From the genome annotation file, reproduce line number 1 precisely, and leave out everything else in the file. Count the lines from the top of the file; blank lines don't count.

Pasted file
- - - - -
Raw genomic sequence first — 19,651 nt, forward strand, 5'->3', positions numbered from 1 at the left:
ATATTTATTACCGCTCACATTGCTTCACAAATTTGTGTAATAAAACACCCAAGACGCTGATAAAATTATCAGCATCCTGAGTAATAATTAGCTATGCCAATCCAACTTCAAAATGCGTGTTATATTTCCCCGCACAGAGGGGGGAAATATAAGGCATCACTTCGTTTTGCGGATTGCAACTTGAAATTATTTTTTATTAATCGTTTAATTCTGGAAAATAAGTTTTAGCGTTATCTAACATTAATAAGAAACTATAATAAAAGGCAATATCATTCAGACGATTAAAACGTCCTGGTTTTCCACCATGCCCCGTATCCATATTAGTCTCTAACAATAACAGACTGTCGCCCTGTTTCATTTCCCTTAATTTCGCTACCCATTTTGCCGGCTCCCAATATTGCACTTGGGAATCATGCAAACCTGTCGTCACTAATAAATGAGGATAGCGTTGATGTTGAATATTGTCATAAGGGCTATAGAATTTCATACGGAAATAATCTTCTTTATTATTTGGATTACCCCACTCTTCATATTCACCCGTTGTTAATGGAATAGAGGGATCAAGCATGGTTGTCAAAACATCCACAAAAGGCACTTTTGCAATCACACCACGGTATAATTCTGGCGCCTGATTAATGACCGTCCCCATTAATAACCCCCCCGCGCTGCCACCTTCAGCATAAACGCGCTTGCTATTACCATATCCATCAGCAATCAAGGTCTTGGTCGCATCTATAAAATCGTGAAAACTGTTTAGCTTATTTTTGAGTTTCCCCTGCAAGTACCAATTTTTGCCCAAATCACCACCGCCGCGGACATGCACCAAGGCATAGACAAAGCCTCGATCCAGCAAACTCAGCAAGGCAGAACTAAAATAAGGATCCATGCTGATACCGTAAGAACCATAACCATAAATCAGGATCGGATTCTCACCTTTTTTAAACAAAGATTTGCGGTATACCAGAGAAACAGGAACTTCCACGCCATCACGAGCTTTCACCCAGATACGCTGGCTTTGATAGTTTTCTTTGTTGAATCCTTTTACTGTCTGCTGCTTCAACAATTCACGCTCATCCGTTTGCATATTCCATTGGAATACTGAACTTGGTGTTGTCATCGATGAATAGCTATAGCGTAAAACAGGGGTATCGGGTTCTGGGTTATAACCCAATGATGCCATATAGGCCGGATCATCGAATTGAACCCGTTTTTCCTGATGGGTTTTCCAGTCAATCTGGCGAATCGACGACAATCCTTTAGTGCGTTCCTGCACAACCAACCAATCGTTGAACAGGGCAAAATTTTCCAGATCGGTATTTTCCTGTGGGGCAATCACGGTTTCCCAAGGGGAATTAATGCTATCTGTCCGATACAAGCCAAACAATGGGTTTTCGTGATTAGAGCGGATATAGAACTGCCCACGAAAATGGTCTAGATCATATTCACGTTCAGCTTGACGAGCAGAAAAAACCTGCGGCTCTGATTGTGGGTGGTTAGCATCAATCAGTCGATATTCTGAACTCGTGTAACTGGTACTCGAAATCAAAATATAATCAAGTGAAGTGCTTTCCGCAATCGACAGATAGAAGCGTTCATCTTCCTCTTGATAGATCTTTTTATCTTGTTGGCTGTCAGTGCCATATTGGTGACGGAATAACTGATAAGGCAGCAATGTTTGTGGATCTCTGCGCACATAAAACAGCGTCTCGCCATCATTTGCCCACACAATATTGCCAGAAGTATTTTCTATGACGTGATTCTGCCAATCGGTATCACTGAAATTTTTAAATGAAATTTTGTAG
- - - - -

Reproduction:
Raw genomic sequence first — 19,651 nt, forward strand, 5'->3', positions numbered from 1 at the left: